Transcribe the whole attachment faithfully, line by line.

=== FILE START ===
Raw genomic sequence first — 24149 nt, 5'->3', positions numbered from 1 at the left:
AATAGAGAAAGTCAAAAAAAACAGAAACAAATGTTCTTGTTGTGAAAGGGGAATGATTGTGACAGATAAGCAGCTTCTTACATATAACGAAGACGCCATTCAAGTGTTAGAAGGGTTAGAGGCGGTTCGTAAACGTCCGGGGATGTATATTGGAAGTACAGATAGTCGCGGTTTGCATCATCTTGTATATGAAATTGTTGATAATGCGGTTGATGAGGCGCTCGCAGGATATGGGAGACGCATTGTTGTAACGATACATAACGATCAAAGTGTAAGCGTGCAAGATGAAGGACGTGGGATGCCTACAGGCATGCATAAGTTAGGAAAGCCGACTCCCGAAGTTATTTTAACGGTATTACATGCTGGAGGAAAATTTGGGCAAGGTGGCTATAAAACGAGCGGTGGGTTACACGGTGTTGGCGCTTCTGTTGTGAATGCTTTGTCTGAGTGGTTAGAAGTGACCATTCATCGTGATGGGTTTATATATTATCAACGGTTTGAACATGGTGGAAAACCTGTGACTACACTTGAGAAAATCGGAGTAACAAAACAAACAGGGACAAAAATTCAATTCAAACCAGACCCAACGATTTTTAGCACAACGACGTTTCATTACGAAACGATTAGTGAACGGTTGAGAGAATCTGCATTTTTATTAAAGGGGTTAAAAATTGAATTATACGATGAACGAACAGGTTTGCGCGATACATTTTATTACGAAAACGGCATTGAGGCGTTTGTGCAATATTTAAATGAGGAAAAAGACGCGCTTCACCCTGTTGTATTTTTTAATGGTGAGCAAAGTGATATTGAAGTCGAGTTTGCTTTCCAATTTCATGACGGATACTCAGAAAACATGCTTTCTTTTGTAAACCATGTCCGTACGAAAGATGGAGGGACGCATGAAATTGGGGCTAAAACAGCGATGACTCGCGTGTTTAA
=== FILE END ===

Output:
Raw genomic sequence first — 24149 nt, 5'->3', positions numbered from 1 at the left:
AATAGAGAAAGTCAAAAAAAACAGAAACAAATGTTCTTGTTGTGAAAGGGGAATGATTGTGACAGATAAGCAGCTTCTTACATATAACGAAGACGCCATTCAAGTGTTAGAAGGGTTAGAGGCGGTTCGTAAACGTCCGGGGATGTATATTGGAAGTACAGATAGTCGCGGTTTGCATCATCTTGTATATGAAATTGTTGATAATGCGGTTGATGAGGCGCTCGCAGGATATGGGAGACGCATTGTTGTAACGATACATAACGATCAAAGTGTAAGCGTGCAAGATGAAGGACGTGGGATGCCTACAGGCATGCATAAGTTAGGAAAGCCGACTCCCGAAGTTATTTTAACGGTATTACATGCTGGAGGAAAATTTGGGCAAGGTGGCTATAAAACGAGCGGTGGGTTACACGGTGTTGGCGCTTCTGTTGTGAATGCTTTGTCTGAGTGGTTAGAAGTGACCATTCATCGTGATGGGTTTATATATTATCAACGGTTTGAACATGGTGGAAAACCTGTGACTACACTTGAGAAAATCGGAGTAACAAAACAAACAGGGACAAAAATTCAATTCAAACCAGACCCAACGATTTTTAGCACAACGACGTTTCATTACGAAACGATTAGTGAACGGTTGAGAGAATCTGCATTTTTATTAAAGGGGTTAAAAATTGAATTATACGATGAACGAACAGGTTTGCGCGATACATTTTATTACGAAAACGGCATTGAGGCGTTTGTGCAATATTTAAATGAGGAAAAAGACGCGCTTCACCCTGTTGTATTTTTTAATGGTGAGCAAAGTGATATTGAAGTCGAGTTTGCTTTCCAATTTCATGACGGATACTCAGAAAACATGCTTTCTTTTGTAAACCATGTCCGTACGAAAGATGGAGGGACGCATGAAATTGGGGCTAAAACAGCGATGACTCGCGTGTTTAA